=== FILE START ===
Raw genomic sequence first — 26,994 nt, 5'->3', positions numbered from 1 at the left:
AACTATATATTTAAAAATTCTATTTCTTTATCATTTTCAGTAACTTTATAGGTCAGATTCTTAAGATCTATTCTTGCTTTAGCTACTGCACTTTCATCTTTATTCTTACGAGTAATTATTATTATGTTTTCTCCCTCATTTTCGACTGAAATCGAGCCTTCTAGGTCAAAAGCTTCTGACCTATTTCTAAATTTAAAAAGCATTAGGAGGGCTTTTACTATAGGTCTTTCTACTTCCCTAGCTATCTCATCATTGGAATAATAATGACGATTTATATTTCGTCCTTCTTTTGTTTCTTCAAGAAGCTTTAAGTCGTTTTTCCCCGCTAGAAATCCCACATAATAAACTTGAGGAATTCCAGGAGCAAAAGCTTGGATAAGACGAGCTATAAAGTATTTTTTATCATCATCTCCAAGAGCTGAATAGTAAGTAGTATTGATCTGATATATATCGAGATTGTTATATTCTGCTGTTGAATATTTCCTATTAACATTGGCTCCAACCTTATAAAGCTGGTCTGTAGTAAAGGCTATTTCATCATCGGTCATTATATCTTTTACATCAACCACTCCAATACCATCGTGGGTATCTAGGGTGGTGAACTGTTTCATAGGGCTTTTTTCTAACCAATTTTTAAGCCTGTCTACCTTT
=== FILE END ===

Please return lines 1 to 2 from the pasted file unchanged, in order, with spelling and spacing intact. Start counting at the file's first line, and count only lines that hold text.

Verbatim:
Raw genomic sequence first — 26,994 nt, 5'->3', positions numbered from 1 at the left:
AACTATATATTTAAAAATTCTATTTCTTTATCATTTTCAGTAACTTTATAGGTCAGATTCTTAAGATCTATTCTTGCTTTAGCTACTGCACTTTCATCTTTATTCTTACGAGTAATTATTATTATGTTTTCTCCCTCATTTTCGACTGAAATCGAGCCTTCTAGGTCAAAAGCTTCTGACCTATTTCTAAATTTAAAAAGCATTAGGAGGGCTTTTACTATAGGTCTTTCTACTTCCCTAGCTATCTCATCATTGGAATAATAATGACGATTTATATTTCGTCCTTCTTTTGTTTCTTCAAGAAGCTTTAAGTCGTTTTTCCCCGCTAGAAATCCCACATAATAAACTTGAGGAATTCCAGGAGCAAAAGCTTGGATAAGACGAGCTATAAAGTATTTTTTATCATCATCTCCAAGAGCTGAATAGTAAGTAGTATTGATCTGATATATATCGAGATTGTTATATTCTGCTGTTGAATATTTCCTATTAACATTGGCTCCAACCTTATAAAGCTGGTCTGTAGTAAAGGCTATTTCATCATCGGTCATTATATCTTTTACATCAACCACTCCAATACCATCGTGGGTATCTAGGGTGGTGAACTGTTTCATAGGGCTTTTTTCTAACCAATTTTTAAGCCTGTCTACCTTT